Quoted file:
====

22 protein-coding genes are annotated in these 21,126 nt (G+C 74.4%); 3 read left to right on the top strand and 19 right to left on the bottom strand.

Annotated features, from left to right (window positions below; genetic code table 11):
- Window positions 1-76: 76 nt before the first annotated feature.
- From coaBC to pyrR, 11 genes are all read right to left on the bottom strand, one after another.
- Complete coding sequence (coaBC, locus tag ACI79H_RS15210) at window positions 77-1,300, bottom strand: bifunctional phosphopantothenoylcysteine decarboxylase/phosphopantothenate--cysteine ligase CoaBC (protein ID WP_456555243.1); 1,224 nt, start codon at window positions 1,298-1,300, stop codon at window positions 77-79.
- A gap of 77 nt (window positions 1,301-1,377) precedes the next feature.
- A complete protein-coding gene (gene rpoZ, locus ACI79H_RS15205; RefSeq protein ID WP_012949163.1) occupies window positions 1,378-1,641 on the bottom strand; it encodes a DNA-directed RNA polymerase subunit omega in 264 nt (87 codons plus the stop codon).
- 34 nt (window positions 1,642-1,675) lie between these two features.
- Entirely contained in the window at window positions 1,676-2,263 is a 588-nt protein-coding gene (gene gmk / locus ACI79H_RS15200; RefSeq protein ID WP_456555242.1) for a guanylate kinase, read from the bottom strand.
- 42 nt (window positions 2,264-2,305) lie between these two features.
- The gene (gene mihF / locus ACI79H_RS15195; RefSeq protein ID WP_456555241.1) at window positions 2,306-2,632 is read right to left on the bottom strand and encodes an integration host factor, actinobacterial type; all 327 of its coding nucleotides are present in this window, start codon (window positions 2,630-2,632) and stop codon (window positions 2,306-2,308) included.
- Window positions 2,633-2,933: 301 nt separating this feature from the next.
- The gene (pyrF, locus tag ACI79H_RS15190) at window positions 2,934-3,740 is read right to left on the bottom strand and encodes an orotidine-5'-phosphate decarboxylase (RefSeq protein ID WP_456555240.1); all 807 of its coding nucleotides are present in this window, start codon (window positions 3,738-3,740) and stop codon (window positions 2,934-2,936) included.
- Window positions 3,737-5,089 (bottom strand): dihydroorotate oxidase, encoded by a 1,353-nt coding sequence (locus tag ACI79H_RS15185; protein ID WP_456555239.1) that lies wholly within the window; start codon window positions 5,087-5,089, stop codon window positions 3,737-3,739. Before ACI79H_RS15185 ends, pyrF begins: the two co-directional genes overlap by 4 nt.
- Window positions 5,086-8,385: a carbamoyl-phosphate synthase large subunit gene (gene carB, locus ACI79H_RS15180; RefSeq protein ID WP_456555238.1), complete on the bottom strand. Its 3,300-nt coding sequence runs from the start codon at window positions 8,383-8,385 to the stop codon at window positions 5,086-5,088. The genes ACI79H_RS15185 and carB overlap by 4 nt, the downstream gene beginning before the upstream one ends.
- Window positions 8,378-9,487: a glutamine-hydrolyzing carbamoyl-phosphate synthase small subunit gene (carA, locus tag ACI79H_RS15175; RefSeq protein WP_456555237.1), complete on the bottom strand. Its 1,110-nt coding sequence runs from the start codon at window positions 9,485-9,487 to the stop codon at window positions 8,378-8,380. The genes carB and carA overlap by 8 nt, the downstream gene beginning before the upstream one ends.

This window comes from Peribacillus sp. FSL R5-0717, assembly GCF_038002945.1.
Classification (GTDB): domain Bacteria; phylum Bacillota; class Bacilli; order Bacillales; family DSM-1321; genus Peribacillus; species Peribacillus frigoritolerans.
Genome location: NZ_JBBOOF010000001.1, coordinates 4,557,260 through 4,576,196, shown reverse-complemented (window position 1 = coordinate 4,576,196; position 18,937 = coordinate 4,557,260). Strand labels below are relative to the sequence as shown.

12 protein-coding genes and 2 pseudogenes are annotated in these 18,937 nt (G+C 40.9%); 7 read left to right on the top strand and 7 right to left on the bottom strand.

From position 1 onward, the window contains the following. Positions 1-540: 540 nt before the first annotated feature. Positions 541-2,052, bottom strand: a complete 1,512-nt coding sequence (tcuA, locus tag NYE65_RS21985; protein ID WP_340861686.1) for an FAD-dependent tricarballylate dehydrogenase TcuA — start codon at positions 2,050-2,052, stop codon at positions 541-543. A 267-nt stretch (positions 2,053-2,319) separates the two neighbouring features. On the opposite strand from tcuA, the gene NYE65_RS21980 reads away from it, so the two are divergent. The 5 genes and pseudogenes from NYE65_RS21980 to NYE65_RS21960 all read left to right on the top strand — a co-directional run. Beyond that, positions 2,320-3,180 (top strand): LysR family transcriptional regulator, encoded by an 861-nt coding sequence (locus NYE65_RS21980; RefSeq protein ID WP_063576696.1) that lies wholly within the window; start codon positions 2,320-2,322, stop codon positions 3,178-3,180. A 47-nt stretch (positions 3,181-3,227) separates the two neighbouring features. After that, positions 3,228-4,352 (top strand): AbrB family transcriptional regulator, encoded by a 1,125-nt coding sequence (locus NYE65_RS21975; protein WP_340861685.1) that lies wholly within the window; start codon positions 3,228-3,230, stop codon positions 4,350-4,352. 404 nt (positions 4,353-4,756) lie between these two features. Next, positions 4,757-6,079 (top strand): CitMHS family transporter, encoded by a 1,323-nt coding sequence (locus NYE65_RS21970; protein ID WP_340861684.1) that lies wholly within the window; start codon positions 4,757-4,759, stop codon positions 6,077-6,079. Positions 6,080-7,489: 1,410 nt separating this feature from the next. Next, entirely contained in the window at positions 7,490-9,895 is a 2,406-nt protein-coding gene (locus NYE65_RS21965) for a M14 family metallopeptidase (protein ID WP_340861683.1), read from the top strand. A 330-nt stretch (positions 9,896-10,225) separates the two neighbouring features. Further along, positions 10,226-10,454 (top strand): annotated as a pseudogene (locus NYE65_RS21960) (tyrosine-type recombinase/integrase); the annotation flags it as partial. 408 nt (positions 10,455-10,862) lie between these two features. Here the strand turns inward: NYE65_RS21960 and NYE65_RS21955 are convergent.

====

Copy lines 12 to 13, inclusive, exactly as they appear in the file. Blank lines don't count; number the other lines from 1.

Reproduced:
- Window positions 2,633-2,933: 301 nt separating this feature from the next.
- The gene (pyrF, locus tag ACI79H_RS15190) at window positions 2,934-3,740 is read right to left on the bottom strand and encodes an orotidine-5'-phosphate decarboxylase (RefSeq protein ID WP_456555240.1); all 807 of its coding nucleotides are present in this window, start codon (window positions 3,738-3,740) and stop codon (window positions 2,934-2,936) included.